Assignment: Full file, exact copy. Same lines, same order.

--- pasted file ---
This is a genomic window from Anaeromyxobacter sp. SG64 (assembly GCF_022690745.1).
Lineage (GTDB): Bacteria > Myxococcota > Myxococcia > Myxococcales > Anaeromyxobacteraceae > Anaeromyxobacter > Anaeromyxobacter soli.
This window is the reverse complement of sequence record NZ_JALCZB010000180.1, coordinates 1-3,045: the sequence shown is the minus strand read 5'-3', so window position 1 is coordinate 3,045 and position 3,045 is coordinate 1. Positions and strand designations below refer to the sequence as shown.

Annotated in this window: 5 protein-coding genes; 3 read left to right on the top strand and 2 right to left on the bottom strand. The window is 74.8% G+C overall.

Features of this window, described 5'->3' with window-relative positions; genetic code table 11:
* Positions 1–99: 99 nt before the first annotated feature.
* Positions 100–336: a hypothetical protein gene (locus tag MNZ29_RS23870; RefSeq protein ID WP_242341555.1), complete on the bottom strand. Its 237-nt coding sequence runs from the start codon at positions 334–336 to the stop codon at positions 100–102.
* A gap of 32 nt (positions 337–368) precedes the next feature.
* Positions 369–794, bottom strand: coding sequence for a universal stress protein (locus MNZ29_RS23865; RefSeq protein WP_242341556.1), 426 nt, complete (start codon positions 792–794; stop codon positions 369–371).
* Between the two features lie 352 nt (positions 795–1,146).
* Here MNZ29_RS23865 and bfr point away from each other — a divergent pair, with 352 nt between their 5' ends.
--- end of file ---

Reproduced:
This is a genomic window from Anaeromyxobacter sp. SG64 (assembly GCF_022690745.1).
Lineage (GTDB): Bacteria > Myxococcota > Myxococcia > Myxococcales > Anaeromyxobacteraceae > Anaeromyxobacter > Anaeromyxobacter soli.
This window is the reverse complement of sequence record NZ_JALCZB010000180.1, coordinates 1-3,045: the sequence shown is the minus strand read 5'-3', so window position 1 is coordinate 3,045 and position 3,045 is coordinate 1. Positions and strand designations below refer to the sequence as shown.

Annotated in this window: 5 protein-coding genes; 3 read left to right on the top strand and 2 right to left on the bottom strand. The window is 74.8% G+C overall.

Features of this window, described 5'->3' with window-relative positions; genetic code table 11:
* Positions 1–99: 99 nt before the first annotated feature.
* Positions 100–336: a hypothetical protein gene (locus tag MNZ29_RS23870; RefSeq protein ID WP_242341555.1), complete on the bottom strand. Its 237-nt coding sequence runs from the start codon at positions 334–336 to the stop codon at positions 100–102.
* A gap of 32 nt (positions 337–368) precedes the next feature.
* Positions 369–794, bottom strand: coding sequence for a universal stress protein (locus MNZ29_RS23865; RefSeq protein WP_242341556.1), 426 nt, complete (start codon positions 792–794; stop codon positions 369–371).
* Between the two features lie 352 nt (positions 795–1,146).
* Here MNZ29_RS23865 and bfr point away from each other — a divergent pair, with 352 nt between their 5' ends.